Present Economic Slowdown-Some Reasons and Solutions

On 9.12.2019 A good article , interestingly from Bloomberg by Pankaj Misra has also dealt with the issue of slow down and its reason in very balanced and rational manner:

‘As India suffers another downgrade in global reputation, is the new narrative about India as simplistic and misleading as the old?

Certainly, it has long been clear that India, which failed to invest in primary education and health, did not have the human capital and infrastructure necessary for what it urgently needed in last 70 years after independence, a labor-intensive manufacturing revolution of the kind that made such “East Asian Tigers” as South Korea and Taiwan.

Economic growth in India was built on such shaky foundations as speculative finance capital and construction, and never seemed strong and consistent enough to generate jobs for the approximately million people entering the workforce each month.

Nor was India robust enough to contribute effectively to the Western coalition against China. It has not even come close to matching its neighbor’s economic performance.”

However, India Today in last week edition has covered extensively on the reasons of this economic slowdown and reasons of Raghuram Rajan, our former Governor of Reserve Bank of India as major story.

Here are the five burdens Raghuram Rajan says PM Narendra Modi inherited from the UPA:

1) One of the legacy problems inherited by PM Modi was that a large number of stalled infrastructure projects “because of difficulties in land acquisition, lack of inputs like coal or gas, or the slow pace of obtaining government clearances”.

2)Raghuram Rajan identifies a problem in power production and distribution as an old legacy. “Existing power producers were running into difficulties as heavily indebted power distribution companies delayed payments or stopped buying. India experienced the absurdity of surplus power capacity even as power demand went unmet.”

3) Next was credit drying up in the market. With more and more promoters running into financial distress, bad loans increased on banks’ balance sheets. As a result, the flow of new credit slowed.

4) Agricultural sector too was in a “mess”. This was in part because of “decades of misguided” government interventions like distorted pricing and subsidies, that resulted in anomalies such as a water-short nation exporting water-thirsty rice.”

5) And then Rajan identifies past governments’ failure to eliminate hordes of middlemen in the agricultural sector as another problem when Modi became the prime minsiter in 2014. Instead of spending its scarce resources on improving farmer access to new technologies, seeds or land, the governments spent their resources on loan waivers. These loan waivers was “a form of misdirected cash transfer”.(

But more welcome for was that unlike others Rahu has given his 10 points plan to deal with slow down too:

1. LAND ACQUISITION: Accelerate the mapping of land and the process of establishing ownership titles, especially in the poorest states. Set up transparent processes to determine and alter land zoning, and to register changes in ownership. Make forcible land acquisition extremely rare. Ease acquisition procedures in rare cases while protecting the interests of sellers.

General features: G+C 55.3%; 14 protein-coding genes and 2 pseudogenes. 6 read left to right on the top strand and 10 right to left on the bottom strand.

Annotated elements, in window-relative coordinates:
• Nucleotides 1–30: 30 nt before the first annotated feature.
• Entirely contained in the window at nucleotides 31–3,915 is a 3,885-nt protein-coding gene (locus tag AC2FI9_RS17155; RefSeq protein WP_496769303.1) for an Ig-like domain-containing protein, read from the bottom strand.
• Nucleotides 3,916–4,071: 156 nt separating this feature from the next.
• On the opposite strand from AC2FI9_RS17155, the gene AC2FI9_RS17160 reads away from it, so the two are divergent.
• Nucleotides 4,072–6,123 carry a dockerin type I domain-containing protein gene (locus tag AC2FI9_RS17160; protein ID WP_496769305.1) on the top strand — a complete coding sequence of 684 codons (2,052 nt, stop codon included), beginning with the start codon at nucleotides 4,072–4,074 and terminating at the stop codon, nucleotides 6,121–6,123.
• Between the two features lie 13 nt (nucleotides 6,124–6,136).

2. LABOUR: Allow more flexibility in labour contracts. Amend the law to allow for an intermeidate contract where workers gain rights steadily over time of employment but don’t have to be made permanent.

3. DECENTRALISE: Empower ministers. Engage states. Start by amending the terms of reference of the 15th Finance Commission. Don’t curtail states’ share of tax revenue.

4. INVESTMENTS: Stabilise tax and regulatory regimes and make them predictable. Discuss proposed changes publicly and give the industry time to adapt. Consider an independent economic watchdog agency to give investors confidence that the government won’t suddently set them back. Avoid leaning on an untrained judiciary for remedies.

5. DISINVESTMENT: Disinvestment isn’t primarily about raising resources. Avoid selling to already dominant family enterprises to avoid concentration of power.

6. REAL ESTATE/CONSTRUCTION/INFRASTRUCTURE: Fast-track bankruptcy for developers in default. Make super senior loans to insolvent developers to complete projects.

7. NBFCs: The RBI could do an quick asset quality review of the largest NBFCs. Give a clean chit to the well-capitalised ones. Give government funds for the undercapitalised ones only at a stiff price.

8. POWER: Ensure power is adequately priced and metered. Encourage competition among power distributors.

9. TELECOM: Preserve sufficient competitors in the telecom sector in the short run. In the longer run, re-examine regulatory processses to ensure a level playing field.

10. AGRICULTURE: Ensure easier access to inputs like seeds, technology, power finance and insurance. Allow land leasing and cooperative sharing of resources like tractors. Effect greater connectivity — both virtual and through logistical networks — of farmers to warehourse, rural industry and final consumers. Eliminate distortionary government intervention in pricing and procurement. Compensate farmers for withdrawn subsidies through direct cash transfer based on acreage. Enable some farmers to move out of agriculture, allowing economies of scale for those who remain.


I wish the readers and citizens of India will overcome soon this nightmare despair of the country’s slow down.

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